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1 of 1 people found the following review helpful
5.0 out of 5 stars An abbreviated Graham & Dodd
There is alot to this book that makes the reader think...the beginning chapters on what is speculation and what is gambling, I found invaluable. As a full time trader I needed someone to explain to me why I wasn't just a river boat gambler, or for that matter why all the Brokerage & Banks weren't either, and Mr Carret did beautifully, putting speculation in its...
Published on Jan. 5 2002 by Georgina

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2 of 2 people found the following review helpful
3.0 out of 5 stars Why is this a classic? Please help...
There are good bits and bad bits to Phillip Caret's classic. The bits on balance sheets, P&Ls and what makes the difference between investment and speculation are very good. His style is tight and unambiguous. The message is clear. The bad side is that I found it boring and not at all the 24-carat prose that is claimed in the introduction.
Wiley has many great...
Published on Nov. 22 2001 by M. Mcfarland


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2 of 2 people found the following review helpful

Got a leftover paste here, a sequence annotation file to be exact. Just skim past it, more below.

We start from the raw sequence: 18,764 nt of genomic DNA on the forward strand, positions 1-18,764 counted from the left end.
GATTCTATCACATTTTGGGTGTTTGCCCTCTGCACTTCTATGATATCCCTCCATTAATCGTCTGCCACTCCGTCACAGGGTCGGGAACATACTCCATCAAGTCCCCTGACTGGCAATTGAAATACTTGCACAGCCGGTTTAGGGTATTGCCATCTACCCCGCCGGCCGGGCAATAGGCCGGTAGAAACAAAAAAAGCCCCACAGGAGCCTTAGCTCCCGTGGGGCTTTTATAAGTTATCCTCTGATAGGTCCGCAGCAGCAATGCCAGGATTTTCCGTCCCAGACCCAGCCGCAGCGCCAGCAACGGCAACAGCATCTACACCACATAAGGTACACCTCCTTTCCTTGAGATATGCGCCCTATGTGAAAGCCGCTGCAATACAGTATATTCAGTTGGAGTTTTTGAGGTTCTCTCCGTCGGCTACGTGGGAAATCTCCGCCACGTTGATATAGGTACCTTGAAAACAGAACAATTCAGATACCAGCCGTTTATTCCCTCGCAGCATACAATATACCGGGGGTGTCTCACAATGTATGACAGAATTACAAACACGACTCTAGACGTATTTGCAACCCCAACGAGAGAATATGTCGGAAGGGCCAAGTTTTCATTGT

3.0 out of 5 stars Why is this a classic? Please help..., Nov. 22 2001
By 
M. Mcfarland - See all my reviews
(REAL NAME)   
This review is from: The Art of Speculation (Paperback)
There are good bits and bad bits to Phillip Caret's classic. The bits on balance sheets, P&Ls and what makes the difference between investment and speculation are very good. His style is tight and unambiguous. The message is clear. The bad side is that I found it boring and not at all the 24-carat prose that is claimed in the introduction.
Wiley has many great books in its Investment Classics series. This isn't one of them.
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1 of 1 people found the following review helpful
5.0 out of 5 stars An abbreviated Graham & Dodd, Jan. 5 2002
By 
This review is from: The Art of Speculation (Paperback)